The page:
Thoughts of a Pregnant Writer

Photo credit: Sally Anderson

Photo credit: Sally Anderson

Today marks my 38th week of pregnancy. My baby has been moving a lot, making it hard for me to write. Pregnancy has been a tough journey on many levels, and it also affected my writing habits. Last year, I wrote my first novel and completed my first draft in December 2018, the month I discovered I was pregnant.

I felt proud, and I knew that I wanted to let the manuscript rest for a couple of months—as Stephen King suggests in his book “On Writing.” Even if I had wanted to work on it, my nausea would have prevented me from doing so. I spent the first months of 2019 in bed with morning sickness—or I should say “all-day sickness.”

During this time, I kept on working as a freelance writer. Luckily, after a light breakfast, I had a 2-hour window in which my nausea gave me a break, and I could finish at least one article. It was challenging, but I wanted to keep on writing and make some money. I was miserable, but at least I found a balance for the time being.

When I went back to my novel, in March 2019, I was excited because I was starting to feel better. I re-read it all and started the editing process. I found many little things to fix, but overall, I was satisfied with the plot, characters, and main story arcs. I worked during the week, and I dedicated time to the editing of my novel during the weekend.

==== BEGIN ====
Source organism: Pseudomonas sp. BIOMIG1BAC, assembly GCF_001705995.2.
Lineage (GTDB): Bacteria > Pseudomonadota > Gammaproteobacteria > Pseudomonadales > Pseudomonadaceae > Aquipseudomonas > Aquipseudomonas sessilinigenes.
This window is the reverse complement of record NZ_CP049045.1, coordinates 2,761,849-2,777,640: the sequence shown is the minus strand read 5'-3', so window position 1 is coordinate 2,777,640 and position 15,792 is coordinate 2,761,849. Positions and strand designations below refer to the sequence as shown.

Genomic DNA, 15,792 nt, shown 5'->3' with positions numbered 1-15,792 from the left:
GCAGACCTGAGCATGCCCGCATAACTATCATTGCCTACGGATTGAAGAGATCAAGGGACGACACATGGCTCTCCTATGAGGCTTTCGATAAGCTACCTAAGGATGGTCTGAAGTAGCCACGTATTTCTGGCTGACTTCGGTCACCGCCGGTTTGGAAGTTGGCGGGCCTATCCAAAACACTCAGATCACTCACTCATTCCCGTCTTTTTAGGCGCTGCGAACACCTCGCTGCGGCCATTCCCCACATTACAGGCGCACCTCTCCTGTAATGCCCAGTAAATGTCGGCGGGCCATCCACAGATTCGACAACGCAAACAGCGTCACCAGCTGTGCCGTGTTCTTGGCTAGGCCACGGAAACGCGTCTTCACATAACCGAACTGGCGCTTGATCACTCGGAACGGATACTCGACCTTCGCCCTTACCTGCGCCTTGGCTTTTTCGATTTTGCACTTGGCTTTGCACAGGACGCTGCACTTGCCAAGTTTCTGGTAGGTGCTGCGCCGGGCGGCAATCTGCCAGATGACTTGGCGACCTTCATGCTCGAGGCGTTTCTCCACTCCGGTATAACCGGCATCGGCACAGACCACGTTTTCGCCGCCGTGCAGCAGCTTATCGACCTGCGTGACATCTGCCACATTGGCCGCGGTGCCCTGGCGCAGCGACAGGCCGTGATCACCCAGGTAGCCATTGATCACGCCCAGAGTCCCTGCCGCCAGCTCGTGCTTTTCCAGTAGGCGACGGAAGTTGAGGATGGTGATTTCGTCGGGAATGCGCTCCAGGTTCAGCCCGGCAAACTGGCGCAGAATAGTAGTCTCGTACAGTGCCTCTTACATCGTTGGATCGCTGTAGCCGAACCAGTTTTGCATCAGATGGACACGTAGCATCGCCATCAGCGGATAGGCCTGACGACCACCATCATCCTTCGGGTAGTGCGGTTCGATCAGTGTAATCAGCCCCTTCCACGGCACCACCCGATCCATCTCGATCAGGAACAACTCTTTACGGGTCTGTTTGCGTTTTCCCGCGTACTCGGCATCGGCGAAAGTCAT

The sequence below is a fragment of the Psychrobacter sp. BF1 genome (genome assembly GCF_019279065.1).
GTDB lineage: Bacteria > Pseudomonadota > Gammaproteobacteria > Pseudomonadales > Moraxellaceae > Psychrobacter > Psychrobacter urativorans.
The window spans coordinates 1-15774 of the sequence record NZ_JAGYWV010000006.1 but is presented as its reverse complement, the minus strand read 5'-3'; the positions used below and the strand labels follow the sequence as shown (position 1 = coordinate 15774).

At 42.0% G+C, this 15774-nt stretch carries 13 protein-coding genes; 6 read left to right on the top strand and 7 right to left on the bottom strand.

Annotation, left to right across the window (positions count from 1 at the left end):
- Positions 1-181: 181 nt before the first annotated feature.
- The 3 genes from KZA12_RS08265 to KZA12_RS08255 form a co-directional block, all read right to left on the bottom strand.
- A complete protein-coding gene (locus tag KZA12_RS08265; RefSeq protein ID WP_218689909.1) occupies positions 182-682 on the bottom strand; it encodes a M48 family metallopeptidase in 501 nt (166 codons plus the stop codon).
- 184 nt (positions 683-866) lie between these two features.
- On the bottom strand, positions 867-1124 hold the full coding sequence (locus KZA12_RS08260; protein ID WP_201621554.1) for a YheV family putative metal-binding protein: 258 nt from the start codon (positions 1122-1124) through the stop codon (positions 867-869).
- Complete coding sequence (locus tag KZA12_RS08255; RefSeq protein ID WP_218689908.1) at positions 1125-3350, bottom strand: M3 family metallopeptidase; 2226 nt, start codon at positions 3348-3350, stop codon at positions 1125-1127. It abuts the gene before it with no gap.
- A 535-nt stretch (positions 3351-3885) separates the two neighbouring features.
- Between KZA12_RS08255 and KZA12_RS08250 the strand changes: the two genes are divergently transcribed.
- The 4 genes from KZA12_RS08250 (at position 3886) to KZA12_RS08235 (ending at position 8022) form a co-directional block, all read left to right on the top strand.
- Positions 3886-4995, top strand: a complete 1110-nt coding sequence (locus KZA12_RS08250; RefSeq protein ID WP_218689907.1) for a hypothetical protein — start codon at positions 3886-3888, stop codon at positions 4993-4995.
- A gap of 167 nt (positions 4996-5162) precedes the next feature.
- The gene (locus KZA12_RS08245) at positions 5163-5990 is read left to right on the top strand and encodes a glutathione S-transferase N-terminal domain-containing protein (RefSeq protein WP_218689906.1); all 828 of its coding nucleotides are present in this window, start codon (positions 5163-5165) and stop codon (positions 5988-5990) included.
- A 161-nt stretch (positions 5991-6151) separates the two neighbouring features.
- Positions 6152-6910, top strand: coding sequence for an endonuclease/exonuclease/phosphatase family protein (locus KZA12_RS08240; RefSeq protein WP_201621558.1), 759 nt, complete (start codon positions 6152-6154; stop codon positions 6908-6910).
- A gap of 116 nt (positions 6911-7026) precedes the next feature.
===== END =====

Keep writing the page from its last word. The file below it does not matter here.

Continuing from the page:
I knew I didn’t have much time left to work on the novel before the arrival of my baby, so I gave myself some deadlines. I did a couple of rounds of self-editing. Then, I sent the novel to beta-readers, and I self-edited again after receiving feedback. Finally, I gave the novel to a professional editor, and by June I was ready to send the pitch to agents.

I sent my work into the world, hoping that it resonates with someone who can help me get published. And if I don’t find an agent, I will submit to smaller and independent publishing houses later. I promised myself that I will find a home for my novel—and I will.

I feel good with myself because I did what I could with the time I had.

It has been tough to write while pregnant. Even though nausea subsidized after the first couple of months, I have never experienced a surge of energy or the pregnancy glow that many women talk about. I was able to work in the morning and got really tired in the afternoon. I stopped working last week, and this is the first time that I try to process what happened to my writing habits and creativity.

Every time I try to focus on something that requires my full attention, I feel nausea coming back. I know that the only way to become a better writer is to keep on reading and writing, but what do I do when my body and mind are asking me to stop and rest? Am I losing my writing skills and creativity? I know this is my fear talking, and even though I’m able to go back to a positive view of my writing career, these questions remain stuck in the corner of my mind.

When I told my friend (and spiritual mother), which is also the talented photographer who took the photo above, that I was afraid of losing my creativity, she told me:

“You’re creating life, and this is the most creative period you will ever experience in your life.”

When I get worried about my writing career, I think about these words—and I put my trust in the Universe. I trust that my creativity will come back with a renewed force and freshness. I trust that motherhood will bring me a new perspective on life and will make me a better writer.